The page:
By combining several additive manufacturing technologies into a single desktop unit, four recent Virginia Tech graduates have created a new way to manufacture complex, multimaterial products.
The device, known as the Dream Machine, took second place in a manufacturing design competition sponsored by the American Society of Mechanical Engineers.
Their submission to the Manufacturing Science and Engineering Conference was based on their senior design project, which aimed to revolutionize 3-D printing by allowing users to print multiple materials in a single build using multiple types of deposition tools.
According to Chris Williams, associate professor and John R. Jones III Faculty Fellow in mechanical engineering, director of the DREAMS lab, and the students’ faculty advisor for the project, the dream of additive manufacturing has always been to create end-use products. “To deliver on this promise, however, requires a system able to deposit multiple materials in a single build.”
The Dream Machine advances additive manufacturing (AM) by tackling the lack of integration among multiple AM technologies.
“There are many ways to print things, but at the end of the day we’re still stacking layers to create an item,” said Danny Rau, a 2017 mechanical engineering graduate who is staying at Virginia Tech as a graduate student to continue his 3-D printing studies in the DREAMS lab. The team behind the Dream Machine has filed a provisional patent application for the device.
“Bringing all these AM technologies into a single system is a novel concept,” Rau said.
The people the team have met with have been impressed by having all these technologies together creating complex parts that can’t be made by any other manufacturing technology. The AM technologies the team worked with for their product were filament extrusion, paste extrusion, vat photopolymerization, and binder jetting.
Despite the ability to simultaneously print with multiple technologies, not all formats work with each other. For instance, binder jetting only works in conjunction with paste and filament extrusion. However, most formats work with a majority of the other print types; for example, the machine can use paste extrusion to selectively deposit conductive ink into a high temperature epoxy part that is printed using vat photopolymerization.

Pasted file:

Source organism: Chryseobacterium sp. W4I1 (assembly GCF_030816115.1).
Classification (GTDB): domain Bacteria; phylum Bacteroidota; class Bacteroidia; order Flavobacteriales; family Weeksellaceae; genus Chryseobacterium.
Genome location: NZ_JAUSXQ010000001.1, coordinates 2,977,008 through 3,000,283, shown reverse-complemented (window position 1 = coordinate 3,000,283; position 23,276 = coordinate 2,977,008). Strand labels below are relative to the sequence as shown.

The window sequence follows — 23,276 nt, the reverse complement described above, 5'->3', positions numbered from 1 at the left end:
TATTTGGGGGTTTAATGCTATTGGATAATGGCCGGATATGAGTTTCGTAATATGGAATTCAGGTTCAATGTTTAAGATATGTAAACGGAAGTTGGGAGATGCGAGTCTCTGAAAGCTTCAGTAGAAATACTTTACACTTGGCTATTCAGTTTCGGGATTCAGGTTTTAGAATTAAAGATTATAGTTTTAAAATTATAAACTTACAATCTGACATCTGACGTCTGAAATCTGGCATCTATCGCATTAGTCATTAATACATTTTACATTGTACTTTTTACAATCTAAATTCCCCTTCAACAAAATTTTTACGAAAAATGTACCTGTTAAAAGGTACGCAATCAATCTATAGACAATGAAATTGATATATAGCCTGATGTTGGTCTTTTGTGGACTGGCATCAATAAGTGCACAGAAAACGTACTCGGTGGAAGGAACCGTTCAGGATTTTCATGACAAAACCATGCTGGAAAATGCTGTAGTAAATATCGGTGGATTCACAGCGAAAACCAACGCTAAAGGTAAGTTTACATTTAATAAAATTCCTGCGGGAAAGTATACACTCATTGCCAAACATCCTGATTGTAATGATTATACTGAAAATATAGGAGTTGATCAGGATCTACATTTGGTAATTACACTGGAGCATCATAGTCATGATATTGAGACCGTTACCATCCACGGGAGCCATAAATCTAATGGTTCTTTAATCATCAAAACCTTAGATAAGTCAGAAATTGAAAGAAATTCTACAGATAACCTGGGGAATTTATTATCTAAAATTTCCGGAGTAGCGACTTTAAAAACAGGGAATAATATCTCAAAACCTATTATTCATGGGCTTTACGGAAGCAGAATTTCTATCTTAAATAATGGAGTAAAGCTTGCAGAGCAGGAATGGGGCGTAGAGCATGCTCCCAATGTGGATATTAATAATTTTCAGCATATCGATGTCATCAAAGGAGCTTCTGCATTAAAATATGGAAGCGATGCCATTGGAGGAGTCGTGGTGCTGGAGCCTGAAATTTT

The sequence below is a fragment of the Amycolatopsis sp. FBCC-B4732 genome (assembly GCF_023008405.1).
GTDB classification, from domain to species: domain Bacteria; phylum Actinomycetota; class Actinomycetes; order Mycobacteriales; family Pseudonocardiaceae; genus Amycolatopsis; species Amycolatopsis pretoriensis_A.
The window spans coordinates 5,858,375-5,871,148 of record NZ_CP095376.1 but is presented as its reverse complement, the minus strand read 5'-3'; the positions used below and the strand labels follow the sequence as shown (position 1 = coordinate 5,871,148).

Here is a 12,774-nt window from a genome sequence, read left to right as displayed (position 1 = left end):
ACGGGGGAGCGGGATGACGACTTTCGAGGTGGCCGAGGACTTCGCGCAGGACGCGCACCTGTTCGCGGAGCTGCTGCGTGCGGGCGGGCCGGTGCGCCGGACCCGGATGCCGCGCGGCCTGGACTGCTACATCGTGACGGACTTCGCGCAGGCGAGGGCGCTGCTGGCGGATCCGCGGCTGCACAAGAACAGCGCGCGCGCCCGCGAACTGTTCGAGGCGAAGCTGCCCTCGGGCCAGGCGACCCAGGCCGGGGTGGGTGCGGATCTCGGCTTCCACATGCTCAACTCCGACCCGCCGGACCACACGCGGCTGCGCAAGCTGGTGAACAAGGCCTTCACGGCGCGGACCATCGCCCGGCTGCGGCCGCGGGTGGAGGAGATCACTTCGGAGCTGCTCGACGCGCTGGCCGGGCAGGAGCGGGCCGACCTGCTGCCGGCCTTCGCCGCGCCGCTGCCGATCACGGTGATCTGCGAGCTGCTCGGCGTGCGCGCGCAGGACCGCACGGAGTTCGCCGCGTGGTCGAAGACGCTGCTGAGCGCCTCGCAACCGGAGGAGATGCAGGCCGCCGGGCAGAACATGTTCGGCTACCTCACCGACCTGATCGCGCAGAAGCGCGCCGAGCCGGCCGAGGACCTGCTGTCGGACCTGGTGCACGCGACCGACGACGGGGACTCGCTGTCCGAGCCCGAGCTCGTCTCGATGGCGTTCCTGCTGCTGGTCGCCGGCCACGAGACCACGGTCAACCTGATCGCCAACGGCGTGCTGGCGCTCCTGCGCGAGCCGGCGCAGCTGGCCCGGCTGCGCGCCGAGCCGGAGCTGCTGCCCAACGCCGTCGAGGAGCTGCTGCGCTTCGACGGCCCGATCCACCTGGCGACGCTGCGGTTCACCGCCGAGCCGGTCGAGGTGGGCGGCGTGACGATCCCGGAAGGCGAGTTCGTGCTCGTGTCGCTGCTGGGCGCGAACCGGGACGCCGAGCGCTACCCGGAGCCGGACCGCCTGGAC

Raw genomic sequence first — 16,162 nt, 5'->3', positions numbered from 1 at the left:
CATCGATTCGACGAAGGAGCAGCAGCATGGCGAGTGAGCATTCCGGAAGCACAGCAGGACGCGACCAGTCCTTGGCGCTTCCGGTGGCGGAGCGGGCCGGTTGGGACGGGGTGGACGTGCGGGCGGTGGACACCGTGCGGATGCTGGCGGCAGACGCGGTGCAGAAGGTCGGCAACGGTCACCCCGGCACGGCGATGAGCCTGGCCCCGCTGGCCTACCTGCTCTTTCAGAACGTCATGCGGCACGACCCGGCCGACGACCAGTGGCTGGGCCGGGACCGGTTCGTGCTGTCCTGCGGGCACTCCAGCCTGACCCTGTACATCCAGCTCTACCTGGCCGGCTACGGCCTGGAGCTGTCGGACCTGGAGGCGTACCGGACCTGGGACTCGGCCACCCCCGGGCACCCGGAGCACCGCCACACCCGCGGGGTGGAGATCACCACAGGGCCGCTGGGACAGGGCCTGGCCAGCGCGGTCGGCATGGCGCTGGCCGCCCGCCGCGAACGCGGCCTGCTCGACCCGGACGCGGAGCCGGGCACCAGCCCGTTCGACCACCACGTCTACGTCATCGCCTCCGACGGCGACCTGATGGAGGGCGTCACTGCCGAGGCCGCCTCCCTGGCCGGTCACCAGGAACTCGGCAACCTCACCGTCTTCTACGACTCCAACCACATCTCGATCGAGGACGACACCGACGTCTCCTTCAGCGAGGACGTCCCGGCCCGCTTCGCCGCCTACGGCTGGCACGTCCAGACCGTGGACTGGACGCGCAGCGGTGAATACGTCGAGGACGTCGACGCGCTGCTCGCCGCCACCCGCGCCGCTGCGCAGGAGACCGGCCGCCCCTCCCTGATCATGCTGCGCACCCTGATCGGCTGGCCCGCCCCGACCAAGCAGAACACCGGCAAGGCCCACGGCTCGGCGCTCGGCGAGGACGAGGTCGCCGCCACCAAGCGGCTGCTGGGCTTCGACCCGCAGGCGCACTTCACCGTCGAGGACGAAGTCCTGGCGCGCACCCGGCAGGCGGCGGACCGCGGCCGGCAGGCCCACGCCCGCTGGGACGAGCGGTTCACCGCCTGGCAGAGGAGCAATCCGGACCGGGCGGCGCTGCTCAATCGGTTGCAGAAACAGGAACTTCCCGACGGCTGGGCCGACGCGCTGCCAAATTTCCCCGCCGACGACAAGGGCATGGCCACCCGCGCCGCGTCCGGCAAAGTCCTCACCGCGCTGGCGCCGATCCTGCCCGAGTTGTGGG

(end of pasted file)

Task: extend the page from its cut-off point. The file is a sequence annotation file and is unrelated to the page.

Aside from the multiple printing types, the Dream Machine also features a method of modular construction that will allow it to continue to grow.
“The machine is more than just the print heads,” said Grady Wagner, a 2017 mechanical engineering graduate who began work at Space-X as an additive manufacturing engineer in July. “The build plate is also important. For instance, for light-based printing, the build plate can’t be reflective, but for plastic based materials, it needs to be heated. We’ve developed a modular platform where the user can change the size of the build plates, which allows for printing large parts and enabling researchers to work with small batches of experimental materials. In addition, the modular nature of the printer allows new print technologies to be incorporated as they become available.”
“We’re the pioneers of this technology, and that feels pretty good to say,” Rau said.
In addition to Rau and Wagner, the Dream Machine team includes:
Lindsey Bass, who will continue graduate studies on 3-D printing new materials in the DREAMS lab;
Mitchell Wolf and David Wolf, who work for Northrup Grumman;
Scott Ziv, who works for Naval Sea Systems Command.
Written by Rosaire Bushey